B'nai Mitzvah – Our Approach
Becoming a Bar or Bat Mitzvah is when a Jewish child comes of age religiously and ranks in importance with a birth or a marriage. Bar is the Arameic word for “son,” Bat for “daughter,” and the word mitzvah means a commandment, an obligation or responsibility. Together the words signify the fulfillment an educational and spiritual milestone that has demanded a great deal of study and reflection by the youth.
The Bar/Bat Mitzvah is the celebration of the shift from childhood to adulthood: the awakening of the Jewish child’s spirit to take responsibility for his or her way in the world. May it be a blessing!
Rabbi Ron Li-Paz's Thoughts on B'nai Mitzvah
Psychologists speak of a specific moment in an infant’s development in which he or she realizes that he or she is not, in fact, the center of the world. The infant learns that when Mommy goes out of sight, she has not ceased to exist but needs to be elsewhere at that moment. Our hope is that by means of a meaningful journey to Bar and Bat Mitzvah, our children will mature in their perspectives and realize that they are in a world that requires something of them. We want them to see their relationships to family members, friends and strangers as sacred encounters and as opportunities to bring light where it is dimmed, peace where there is conflict. Our hope is that our children will be enriched by their Jewish heritage so that they can enrich the world in their lifetimes.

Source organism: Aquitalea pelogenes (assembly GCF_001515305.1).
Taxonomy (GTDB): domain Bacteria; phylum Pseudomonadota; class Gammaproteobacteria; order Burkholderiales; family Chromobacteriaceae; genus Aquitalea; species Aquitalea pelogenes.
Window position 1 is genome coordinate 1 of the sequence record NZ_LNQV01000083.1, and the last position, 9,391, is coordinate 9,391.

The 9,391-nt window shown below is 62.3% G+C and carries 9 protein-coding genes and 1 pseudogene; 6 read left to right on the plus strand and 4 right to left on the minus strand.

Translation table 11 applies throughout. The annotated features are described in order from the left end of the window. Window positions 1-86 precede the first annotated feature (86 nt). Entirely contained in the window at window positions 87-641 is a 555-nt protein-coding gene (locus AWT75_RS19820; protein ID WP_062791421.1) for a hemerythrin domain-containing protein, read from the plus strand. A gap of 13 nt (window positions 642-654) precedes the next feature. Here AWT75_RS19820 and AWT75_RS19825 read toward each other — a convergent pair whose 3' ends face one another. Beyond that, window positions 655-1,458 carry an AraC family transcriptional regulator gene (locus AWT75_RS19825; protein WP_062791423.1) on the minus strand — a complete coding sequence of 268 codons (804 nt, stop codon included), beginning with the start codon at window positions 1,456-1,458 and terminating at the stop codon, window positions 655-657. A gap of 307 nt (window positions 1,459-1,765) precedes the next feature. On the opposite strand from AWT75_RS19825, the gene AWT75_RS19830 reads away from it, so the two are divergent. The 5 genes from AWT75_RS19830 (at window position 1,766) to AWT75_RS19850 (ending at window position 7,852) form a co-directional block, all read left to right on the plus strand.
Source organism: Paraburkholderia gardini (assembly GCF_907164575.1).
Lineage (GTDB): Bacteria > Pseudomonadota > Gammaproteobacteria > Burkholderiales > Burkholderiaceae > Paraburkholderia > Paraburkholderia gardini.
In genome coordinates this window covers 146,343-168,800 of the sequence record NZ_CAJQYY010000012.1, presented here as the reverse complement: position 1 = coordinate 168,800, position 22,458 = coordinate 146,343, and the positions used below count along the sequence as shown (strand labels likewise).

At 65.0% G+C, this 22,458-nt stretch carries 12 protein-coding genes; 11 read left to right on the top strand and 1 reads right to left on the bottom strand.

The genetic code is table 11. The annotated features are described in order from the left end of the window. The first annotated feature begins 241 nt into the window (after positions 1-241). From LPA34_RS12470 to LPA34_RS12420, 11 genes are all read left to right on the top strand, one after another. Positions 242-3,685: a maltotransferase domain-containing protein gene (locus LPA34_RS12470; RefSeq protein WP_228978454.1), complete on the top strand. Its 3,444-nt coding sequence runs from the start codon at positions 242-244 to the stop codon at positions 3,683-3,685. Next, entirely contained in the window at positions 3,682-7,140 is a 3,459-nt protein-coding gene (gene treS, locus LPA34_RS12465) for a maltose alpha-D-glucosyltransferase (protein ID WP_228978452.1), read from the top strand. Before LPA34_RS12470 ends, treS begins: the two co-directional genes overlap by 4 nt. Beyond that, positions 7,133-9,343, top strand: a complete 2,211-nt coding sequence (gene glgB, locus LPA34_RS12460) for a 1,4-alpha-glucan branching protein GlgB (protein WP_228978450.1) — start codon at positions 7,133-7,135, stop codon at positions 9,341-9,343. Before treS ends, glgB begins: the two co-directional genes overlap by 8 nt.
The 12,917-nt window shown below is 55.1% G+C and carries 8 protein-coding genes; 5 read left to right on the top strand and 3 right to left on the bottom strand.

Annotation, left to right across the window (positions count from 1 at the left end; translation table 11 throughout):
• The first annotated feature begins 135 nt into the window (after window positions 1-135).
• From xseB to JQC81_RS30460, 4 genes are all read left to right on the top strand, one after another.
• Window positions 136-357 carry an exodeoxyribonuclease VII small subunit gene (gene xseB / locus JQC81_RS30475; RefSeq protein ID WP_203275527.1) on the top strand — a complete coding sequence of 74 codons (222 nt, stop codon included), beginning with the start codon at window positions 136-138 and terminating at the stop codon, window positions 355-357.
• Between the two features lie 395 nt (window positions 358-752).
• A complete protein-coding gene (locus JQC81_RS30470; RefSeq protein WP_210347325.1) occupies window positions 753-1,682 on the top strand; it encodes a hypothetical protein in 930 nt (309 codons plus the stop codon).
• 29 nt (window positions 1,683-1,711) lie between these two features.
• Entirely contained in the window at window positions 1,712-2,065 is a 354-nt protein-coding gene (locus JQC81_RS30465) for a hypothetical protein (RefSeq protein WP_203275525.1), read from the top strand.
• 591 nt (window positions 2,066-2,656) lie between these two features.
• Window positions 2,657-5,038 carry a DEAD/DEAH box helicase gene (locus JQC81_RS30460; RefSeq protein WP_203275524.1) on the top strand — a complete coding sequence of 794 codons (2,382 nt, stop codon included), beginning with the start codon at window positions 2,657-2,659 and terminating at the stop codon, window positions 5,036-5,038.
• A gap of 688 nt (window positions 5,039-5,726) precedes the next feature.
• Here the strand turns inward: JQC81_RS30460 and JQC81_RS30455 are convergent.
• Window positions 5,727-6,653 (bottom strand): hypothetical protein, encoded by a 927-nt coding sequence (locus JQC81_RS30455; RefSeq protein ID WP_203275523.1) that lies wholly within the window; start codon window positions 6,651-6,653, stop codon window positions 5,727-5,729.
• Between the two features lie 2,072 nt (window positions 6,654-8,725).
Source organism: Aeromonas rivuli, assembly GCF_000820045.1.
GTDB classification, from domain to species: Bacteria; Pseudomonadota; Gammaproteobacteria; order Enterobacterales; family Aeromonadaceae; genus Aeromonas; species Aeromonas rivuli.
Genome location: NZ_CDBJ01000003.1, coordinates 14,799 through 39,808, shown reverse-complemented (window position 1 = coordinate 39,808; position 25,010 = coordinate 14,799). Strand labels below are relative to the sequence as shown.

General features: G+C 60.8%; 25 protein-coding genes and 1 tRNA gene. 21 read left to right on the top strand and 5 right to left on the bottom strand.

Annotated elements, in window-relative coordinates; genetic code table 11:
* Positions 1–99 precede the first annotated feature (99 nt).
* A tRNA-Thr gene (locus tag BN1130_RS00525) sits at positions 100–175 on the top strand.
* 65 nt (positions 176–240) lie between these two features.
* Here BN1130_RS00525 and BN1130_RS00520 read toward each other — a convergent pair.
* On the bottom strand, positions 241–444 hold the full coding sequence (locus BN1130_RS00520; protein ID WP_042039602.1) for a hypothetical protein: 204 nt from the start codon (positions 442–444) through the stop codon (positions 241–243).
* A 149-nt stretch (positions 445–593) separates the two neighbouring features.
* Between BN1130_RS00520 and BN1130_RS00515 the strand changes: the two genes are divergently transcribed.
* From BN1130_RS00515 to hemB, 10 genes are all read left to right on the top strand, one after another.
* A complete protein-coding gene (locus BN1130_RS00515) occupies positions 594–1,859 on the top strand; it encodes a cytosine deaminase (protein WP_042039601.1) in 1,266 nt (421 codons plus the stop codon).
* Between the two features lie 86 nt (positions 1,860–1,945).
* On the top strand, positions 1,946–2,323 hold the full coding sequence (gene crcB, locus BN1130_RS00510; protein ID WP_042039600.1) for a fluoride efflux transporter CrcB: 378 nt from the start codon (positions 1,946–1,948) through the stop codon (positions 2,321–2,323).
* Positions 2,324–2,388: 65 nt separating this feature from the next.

Nineteen hundred years ago, the sage Judah ben Tema found that life would be defined by action and that the responsibility for one’s actions would coincide with physical maturity. He, like the countless sages and rabbis after him, did not want a child’s body to evolve from child to adult without the heart and mind following suit. Judah ben Tema decided that thirteen was the appropriate age for a spiritual shift from boy to man. It is only in the twentieth century that girls and women began to celebrate coming of age religiously with a Bat Mitzvah ceremony, after Reform Judaism in Germany pioneered the inclusion of women in an equal role in synagogue life in the early 1800s. Some communities conduct Bat Mitzvahs at age thirteen in the interest of gender equality and others recognize the differences in adolescent development by conducting Bat Mitzvahs at age twelve. At VOS, we follow the latter and will guide a girl to become Bat Mitzvah at age twelve.
Frequently Asked Questions About Bar & Bat Mitzvah
Who can help me navigate this part of my child’s life?
Reduce your stress and concern by reaching out to the clergy assistant by phone at 818-879-8087 or email at RabbisAssistant@vosla.org.
Will VOS educate my child for Bar/Bat Mitzvah and will tutoring be necessary?
Absolutely. We will see to it that your child’s education is enriching and that he or she is fully prepared. In addition to our JEWELS education, you should anticipate several months of private tutoring for Torah portions, and if a Shabbat or holy day morning service, haftarah.
How do I find a tutor for my son or daughter?
Call the rabbi’s assistant at 818-870-8087 who will pair your child with the right tutor.
If my child does not want to have a Bar or Bat Mitzvah, should I abandon the idea?